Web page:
chinese textiles

10

捣练图, 唐代张萱.《Dao Lian Tu》by Zhang Xuan in Tang Dynasty. Zhang portrayed the scene of ladies making/ironing/sewing/hammering lian(练,a kind of Chinese textile). Ladies in the painting wear breast-high ruqun(齐胸襦裙), a common type of hanfu, popular in Tang Dynasty. The details are amazing. This is one of the most precious ancient paintings in China. Tang court ladies painting ranks among top 10 ancient Chinese paintings. It is made up of a series paintings: You Chun Tu, Dao Lian Tu, Zan Hua Tu, Hui Shan Tu, Gong Le Tu.唐宫仕女图是中国十大传奇名画之一,分为一系列仕女图:虢国夫人游春图,捣练图,簪花仕女图,挥扇仕女图,宫乐图。

Patchwork of silk, probably a kasaya, 750/899 AD - Tang dynasty

A kasaya is a Buddhist monastic robe.

The symmetrical arrangement of patches along a central vertical axis is consistent with the prescribed form for a kasaya. Even though these patches of cloth were originally meant as a sign of humility, a splendid array of silks has been used in this example.

British Museum

6

Banyan with matching waistcoat. 1800. Silk. China (material), Italy (made).Royal blue, gold, dragon robe. I really like both the style and the cut of this banyan. The Chinese influence is clear in the colors and cloth pattern. Also in the collar design. The cut of the banyan is a bit unusual in that it’s not got a straight hem on the bottom. The waistcoat is unusual in this time period in that it’s long sleeved (most were short-sleeved by the 19th century), and the cuffs are larger than normal for this period.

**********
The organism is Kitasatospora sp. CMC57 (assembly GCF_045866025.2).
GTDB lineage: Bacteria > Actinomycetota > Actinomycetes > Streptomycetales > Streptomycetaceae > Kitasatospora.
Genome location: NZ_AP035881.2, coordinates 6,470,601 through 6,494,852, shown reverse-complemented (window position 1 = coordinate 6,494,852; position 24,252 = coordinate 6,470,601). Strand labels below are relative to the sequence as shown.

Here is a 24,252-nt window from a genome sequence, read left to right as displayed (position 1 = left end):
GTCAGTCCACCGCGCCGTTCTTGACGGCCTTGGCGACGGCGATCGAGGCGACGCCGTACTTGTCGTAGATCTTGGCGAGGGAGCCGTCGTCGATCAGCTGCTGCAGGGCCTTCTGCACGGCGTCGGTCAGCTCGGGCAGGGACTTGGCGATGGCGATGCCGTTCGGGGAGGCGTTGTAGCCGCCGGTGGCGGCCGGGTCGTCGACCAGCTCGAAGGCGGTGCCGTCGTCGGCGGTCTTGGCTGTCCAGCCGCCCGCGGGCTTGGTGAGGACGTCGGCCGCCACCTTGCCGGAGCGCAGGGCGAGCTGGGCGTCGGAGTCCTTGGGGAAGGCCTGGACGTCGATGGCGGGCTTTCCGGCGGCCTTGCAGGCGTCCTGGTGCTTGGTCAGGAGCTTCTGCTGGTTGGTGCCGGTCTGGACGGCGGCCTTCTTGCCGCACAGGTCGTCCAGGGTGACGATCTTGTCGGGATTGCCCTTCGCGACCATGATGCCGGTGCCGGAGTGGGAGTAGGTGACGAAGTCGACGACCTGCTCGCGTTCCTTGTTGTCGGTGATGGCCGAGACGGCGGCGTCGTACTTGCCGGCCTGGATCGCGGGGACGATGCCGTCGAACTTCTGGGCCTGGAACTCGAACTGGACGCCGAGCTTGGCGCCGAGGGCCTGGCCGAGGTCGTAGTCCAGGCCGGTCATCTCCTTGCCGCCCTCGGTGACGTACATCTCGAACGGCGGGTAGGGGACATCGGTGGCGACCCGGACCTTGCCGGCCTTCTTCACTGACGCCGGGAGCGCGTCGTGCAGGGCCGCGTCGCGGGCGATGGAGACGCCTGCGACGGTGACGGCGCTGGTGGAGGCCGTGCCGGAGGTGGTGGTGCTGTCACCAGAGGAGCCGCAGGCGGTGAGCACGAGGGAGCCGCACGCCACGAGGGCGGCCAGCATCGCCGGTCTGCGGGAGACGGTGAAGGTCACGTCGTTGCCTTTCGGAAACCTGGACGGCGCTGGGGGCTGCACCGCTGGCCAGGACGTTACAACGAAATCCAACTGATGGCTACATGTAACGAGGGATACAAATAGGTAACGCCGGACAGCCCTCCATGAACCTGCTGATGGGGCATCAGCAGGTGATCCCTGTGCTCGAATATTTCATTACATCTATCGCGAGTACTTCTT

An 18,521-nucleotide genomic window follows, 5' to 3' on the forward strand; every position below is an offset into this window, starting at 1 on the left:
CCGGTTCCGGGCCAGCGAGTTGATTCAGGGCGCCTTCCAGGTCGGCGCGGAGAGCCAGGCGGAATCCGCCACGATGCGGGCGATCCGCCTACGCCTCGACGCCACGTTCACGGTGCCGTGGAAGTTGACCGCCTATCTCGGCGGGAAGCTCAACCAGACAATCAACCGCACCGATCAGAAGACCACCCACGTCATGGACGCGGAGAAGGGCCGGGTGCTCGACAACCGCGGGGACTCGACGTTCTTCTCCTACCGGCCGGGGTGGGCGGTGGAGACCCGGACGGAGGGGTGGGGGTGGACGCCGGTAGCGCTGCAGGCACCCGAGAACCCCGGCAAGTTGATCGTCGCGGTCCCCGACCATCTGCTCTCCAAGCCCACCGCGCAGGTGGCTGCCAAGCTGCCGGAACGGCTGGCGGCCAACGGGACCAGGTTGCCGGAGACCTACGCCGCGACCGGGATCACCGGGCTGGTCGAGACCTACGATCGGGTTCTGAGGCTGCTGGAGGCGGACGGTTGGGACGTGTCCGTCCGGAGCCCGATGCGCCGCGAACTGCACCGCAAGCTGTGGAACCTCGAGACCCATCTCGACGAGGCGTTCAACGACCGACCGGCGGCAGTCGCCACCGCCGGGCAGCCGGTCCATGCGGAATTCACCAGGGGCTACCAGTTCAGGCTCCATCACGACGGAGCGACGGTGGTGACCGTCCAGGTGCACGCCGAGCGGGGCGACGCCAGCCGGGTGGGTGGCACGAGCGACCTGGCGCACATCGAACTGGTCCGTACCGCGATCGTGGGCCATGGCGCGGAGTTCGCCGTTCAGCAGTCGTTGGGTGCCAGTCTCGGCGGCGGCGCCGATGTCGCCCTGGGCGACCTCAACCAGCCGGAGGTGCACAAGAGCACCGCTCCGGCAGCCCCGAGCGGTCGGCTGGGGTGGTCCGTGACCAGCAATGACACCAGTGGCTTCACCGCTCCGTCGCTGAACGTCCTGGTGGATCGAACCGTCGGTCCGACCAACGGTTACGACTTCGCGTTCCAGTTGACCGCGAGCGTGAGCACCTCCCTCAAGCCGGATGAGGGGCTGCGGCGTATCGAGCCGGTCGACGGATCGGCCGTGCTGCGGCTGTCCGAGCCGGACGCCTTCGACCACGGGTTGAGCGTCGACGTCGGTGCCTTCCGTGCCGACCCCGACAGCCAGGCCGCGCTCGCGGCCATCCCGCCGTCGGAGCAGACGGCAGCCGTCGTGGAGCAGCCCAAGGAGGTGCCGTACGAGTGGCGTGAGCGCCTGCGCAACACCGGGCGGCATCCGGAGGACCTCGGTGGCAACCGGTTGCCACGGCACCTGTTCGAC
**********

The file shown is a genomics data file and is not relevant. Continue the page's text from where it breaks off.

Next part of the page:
It’s in the collection of the Victoria & Albert Museum which has this to say about it:

Chinese design was immensely admired and sought-after in Europe and this banyan and waistcoat are a unique blend of Chinese textiles and Western tailoring. They are clearly cut, tailored and sewn in a European style. Banyans and nightgowns were popular informal men’s garments worn for leisure at home and among friends.

Both banyan and waistcoat have been made out of a silk woven especially for the Chinese Imperial Court. There were specific garments known as ‘dragon robes’ to be worn at court in China, and these were usually not available for export to the West. They were richly brocaded in gold and coloured silks with dragons on the front and back of the robe and stylised landscape borders. Dark blue, along with yellow and black were the colours worn by the Emperor and his family, according to occasion. Imperial dragons always had five toes; the four-toed dragons depicted here were intended for a relative of the Emperor. The landscape includes mountains, associated in Chinese symbolism with happiness, and rivers, representing longevity. The colours used, design and quality of weaving are typical of silk to the late Jia Qing dynasty or 1800 to 1825.

The Italian tailor who made the banyan and waistcoat, adapted to the wide, flowing style of the Chinese robe, while retaining the usual European front opening instead of the traditional Chinese side opening. The characteristic cuffs on a Chinese dragon robe have been inverted on the banyan sleeves. Careful piecing of the brocaded design and use of the undecorated parts of the satin ground have made the conventional sleeved style of a European waistcoat. The style of the waistcoat, with long sleeves and short skirts is old-fashioned for the early 19th century.